Add the following method to MultipleChoiceActivity.java:

// src/com/example/multiple_choice/MultipleChoiceActivity.java

protected void showSelectColoursDialog() {

  boolean[] checkedColours = new boolean[colours.length];

  int count = colours.length;

  for(int i = 0; i < count; i++)

    checkedColours[i] = selectedColours.contains(colours[i]);

  DialogInterface.OnMultiChoiceClickListener coloursDialogListener = new DialogInterface.OnMultiChoiceClickListener() {

   @Override

    public void onClick(DialogInterface dialog, int which, boolean isChecked) {

      if(isChecked)

        selectedColours.add(colours[which]);

      else

        selectedColours.remove(colours[which]);

      onChangeSelectedColours();

    }

   };

  AlertDialog.Builder builder = new AlertDialog.Builder(this);

  builder.setTitle("Select Colours");

  builder.setMultiChoiceItems(colours, checkedColours, coloursDialogListener);

  AlertDialog dialog = builder.create();

  dialog.show();

}

showSelectColoursDialog is the method that will be called when tapping the button. It starts by walking through the colours array and checking which colours are already in the selectedColours ArrayList. The results get stored in an array of booleans (checkedColours) that will be used by the AlertDialog to determine which items in the list are to be checked.

Next, we build a DialogInterface.OnMultiChoiceClickListener that will be invoked when the user checks or unchecks a colour in the list. Depending on the state of the check box (supplied via the isChecked parameter), we add or remove the colour from the selectedColours ArrayList.

Notice that when the listener is finished, we call an as-yet undefined method, onChangeSelectedColours. This will be a callback method that we’ll use to update the button’s label:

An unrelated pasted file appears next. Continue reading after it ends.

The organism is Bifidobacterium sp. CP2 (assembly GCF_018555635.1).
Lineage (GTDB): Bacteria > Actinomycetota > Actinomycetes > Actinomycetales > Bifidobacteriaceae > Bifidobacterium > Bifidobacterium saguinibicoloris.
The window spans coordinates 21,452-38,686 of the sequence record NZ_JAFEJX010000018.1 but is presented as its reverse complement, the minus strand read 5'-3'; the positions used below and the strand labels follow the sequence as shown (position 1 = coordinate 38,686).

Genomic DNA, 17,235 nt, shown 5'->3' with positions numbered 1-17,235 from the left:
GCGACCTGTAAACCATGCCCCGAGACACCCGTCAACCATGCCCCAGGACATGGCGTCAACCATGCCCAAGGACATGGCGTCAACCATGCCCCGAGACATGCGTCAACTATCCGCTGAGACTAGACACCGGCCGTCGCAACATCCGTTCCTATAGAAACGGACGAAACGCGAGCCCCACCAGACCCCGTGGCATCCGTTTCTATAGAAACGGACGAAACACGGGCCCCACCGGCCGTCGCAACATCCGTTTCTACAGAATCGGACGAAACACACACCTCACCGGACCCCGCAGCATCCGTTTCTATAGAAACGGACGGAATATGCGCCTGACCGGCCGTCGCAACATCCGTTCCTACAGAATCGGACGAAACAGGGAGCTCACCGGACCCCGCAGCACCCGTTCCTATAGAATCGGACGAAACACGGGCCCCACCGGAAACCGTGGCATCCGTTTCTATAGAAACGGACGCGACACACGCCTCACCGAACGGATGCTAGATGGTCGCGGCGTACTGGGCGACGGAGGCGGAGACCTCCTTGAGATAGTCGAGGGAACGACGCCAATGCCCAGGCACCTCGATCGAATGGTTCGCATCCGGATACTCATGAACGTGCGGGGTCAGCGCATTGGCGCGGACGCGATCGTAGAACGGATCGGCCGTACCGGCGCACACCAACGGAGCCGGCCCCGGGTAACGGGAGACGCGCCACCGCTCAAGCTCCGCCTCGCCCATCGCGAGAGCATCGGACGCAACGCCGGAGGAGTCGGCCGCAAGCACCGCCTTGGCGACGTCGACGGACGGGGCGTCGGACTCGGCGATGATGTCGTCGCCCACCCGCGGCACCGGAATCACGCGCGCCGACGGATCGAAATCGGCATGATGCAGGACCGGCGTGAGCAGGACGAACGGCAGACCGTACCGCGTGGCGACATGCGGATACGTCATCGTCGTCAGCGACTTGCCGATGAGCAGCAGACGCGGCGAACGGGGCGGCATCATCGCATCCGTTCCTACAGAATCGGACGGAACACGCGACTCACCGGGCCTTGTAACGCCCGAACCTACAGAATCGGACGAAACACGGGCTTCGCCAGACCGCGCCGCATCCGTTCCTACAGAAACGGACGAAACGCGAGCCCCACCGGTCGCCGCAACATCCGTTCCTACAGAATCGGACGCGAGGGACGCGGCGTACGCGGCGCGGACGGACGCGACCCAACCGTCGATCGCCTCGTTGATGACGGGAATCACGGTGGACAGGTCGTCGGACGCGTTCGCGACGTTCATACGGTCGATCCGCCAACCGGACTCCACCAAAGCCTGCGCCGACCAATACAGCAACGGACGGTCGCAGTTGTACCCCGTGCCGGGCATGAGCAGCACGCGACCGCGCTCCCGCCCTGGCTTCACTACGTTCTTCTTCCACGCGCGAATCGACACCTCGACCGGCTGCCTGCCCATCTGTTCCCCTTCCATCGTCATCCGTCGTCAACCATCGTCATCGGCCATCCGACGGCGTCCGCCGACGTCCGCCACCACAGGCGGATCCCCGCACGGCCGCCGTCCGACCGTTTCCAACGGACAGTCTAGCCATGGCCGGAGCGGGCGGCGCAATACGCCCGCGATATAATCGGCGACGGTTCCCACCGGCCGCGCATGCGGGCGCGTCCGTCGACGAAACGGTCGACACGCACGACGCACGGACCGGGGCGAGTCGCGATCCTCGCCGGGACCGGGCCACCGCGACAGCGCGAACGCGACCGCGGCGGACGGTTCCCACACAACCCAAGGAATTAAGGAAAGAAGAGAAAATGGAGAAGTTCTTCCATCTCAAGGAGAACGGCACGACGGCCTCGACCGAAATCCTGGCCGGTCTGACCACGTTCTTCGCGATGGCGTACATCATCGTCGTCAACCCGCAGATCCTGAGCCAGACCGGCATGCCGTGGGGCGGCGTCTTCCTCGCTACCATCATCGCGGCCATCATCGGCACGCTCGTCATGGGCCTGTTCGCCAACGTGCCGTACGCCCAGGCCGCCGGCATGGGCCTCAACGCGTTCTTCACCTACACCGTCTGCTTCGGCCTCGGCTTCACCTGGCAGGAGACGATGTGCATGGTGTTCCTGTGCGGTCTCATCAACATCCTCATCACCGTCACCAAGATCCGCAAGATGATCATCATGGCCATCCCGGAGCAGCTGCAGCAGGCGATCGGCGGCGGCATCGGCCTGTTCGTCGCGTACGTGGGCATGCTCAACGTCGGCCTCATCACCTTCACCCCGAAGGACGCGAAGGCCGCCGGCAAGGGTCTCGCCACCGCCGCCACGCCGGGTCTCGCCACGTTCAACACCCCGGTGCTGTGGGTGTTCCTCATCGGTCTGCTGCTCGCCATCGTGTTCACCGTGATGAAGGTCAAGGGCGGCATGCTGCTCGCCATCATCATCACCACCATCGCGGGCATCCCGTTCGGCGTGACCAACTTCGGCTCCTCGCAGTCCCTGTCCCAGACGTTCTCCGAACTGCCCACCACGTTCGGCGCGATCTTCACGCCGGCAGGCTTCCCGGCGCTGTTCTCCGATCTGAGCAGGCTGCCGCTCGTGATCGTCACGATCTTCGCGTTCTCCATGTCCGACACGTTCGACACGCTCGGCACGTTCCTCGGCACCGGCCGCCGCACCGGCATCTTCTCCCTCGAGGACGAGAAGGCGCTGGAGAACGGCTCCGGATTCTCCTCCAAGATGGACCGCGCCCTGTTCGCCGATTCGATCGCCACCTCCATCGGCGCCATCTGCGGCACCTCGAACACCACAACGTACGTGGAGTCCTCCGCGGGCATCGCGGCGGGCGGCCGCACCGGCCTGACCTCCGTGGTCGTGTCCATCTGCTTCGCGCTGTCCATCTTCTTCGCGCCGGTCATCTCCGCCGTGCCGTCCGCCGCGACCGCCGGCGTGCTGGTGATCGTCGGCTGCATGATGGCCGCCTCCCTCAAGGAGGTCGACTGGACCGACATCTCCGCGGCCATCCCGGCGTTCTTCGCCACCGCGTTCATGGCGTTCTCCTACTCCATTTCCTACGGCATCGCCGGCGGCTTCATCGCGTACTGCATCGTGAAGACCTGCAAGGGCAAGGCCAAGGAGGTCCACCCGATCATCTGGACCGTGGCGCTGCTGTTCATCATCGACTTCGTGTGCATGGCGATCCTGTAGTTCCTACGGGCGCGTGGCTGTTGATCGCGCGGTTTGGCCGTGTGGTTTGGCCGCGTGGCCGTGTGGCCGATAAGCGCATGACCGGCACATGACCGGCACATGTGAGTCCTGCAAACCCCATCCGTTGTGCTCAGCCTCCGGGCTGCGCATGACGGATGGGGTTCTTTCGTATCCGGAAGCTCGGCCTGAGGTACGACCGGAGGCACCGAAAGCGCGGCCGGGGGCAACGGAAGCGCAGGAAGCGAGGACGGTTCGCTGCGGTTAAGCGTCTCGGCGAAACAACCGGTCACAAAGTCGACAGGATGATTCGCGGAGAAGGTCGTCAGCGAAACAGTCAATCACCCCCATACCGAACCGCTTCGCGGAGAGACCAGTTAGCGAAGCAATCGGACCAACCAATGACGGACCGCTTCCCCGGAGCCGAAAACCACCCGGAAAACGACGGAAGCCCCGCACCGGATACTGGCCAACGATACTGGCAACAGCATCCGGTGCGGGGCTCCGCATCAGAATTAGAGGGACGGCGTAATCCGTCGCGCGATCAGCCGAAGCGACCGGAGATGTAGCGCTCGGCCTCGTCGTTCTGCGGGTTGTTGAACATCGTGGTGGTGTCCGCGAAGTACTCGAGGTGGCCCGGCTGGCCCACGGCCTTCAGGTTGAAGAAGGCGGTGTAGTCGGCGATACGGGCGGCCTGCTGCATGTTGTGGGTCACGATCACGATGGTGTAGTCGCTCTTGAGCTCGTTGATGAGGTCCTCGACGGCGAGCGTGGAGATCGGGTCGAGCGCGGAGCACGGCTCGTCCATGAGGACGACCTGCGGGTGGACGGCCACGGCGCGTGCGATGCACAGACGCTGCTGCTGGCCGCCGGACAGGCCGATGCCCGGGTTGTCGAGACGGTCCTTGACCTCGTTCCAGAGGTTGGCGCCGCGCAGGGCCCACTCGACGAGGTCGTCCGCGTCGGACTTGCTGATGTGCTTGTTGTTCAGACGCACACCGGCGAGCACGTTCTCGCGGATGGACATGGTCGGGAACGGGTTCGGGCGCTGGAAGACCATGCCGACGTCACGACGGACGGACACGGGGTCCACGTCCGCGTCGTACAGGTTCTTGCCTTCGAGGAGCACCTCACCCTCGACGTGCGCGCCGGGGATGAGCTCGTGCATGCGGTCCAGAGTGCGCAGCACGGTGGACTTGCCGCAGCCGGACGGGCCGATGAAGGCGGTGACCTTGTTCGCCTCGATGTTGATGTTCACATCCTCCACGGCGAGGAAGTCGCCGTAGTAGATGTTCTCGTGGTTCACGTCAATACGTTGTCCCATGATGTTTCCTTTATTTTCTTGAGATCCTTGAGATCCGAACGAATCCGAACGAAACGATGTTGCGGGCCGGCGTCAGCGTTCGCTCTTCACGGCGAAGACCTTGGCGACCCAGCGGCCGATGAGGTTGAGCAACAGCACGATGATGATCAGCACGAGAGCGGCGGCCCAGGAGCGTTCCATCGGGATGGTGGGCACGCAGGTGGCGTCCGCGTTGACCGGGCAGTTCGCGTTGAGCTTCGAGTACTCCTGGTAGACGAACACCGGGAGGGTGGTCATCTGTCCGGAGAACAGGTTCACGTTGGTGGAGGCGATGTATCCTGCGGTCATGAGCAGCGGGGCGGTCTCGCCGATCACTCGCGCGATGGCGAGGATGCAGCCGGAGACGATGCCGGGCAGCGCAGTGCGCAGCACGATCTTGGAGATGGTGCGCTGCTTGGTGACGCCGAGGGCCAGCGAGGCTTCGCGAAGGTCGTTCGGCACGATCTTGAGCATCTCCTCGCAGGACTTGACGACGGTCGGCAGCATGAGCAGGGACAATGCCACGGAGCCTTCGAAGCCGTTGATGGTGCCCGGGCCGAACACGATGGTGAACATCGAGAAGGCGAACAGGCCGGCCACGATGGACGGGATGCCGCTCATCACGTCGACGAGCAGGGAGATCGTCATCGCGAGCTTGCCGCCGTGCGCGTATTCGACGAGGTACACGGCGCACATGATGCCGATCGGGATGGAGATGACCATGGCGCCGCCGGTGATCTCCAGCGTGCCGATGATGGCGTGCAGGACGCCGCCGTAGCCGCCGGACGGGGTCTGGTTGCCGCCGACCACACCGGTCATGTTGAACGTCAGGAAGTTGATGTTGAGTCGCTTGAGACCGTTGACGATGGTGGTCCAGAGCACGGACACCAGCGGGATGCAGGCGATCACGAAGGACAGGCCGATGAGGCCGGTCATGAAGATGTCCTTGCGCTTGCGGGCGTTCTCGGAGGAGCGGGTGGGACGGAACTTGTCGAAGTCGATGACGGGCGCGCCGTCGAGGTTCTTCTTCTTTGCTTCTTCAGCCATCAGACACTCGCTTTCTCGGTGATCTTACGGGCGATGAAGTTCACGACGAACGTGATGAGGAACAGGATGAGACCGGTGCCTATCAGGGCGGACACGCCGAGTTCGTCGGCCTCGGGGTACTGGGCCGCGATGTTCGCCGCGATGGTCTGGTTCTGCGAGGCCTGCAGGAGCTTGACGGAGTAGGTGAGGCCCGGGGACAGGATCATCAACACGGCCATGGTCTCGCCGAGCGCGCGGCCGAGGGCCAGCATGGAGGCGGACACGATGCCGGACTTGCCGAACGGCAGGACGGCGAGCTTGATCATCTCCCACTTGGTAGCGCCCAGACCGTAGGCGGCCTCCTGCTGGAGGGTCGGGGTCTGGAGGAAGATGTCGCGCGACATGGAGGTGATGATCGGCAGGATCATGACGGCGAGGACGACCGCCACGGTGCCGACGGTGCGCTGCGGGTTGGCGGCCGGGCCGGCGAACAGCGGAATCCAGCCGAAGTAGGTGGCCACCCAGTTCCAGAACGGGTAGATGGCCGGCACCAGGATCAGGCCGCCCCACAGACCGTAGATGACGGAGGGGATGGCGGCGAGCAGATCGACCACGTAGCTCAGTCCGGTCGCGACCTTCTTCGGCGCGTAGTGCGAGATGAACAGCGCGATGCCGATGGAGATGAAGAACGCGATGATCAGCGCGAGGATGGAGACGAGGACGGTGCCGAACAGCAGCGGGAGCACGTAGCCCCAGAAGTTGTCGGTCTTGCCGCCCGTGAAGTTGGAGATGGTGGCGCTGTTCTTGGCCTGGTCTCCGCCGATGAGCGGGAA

// src/com/example/multiple_choice/MultipleChoiceActivity.java

protected void onChangeSelectedColours() {

  StringBuilder stringBuilder = new StringBuilder();

  for(CharSequence colour : selectedColours)

    stringBuilder.append(colour + ",");

  selectColoursButton.setText(stringBuilder.toString());

}

This simple callback method just walks through the ArrayList of selected colours, and builds a string containing the name of each colour.

Finally, all that’s left to do is hook up our button to call showSelectColoursDialog in the onClick method we overrode earlier:

// src/com/example/multiple_choice/MultipleChoiceActivity.java

@Override

public void onClick(View view) {

  switch(view.getId()) {

    case R.id.select_colours:

      showSelectColoursDialog();

      break;

    default:

      break;

  }

}

With everything hooked up, it’s time to test out the app. Run the emulator (or install to a device), tap the button and you’ll be able to select multiple colours from the list. If you tap the back button, the list will close, and your button’s label will have updated to show the colours you tapped. Try tapping the button again, and your previously selected colours will still be checked.

Summary

Hopefully this simple example will be useful to anyone looking to implement multiple-choice options. It would be nice to use the Spinner gadget rather than a Button, perhaps by subclassing Spinner and overriding it’s click handler and label drawing methods. I haven’t tried this - let me know in the comments if you decide to give it a go.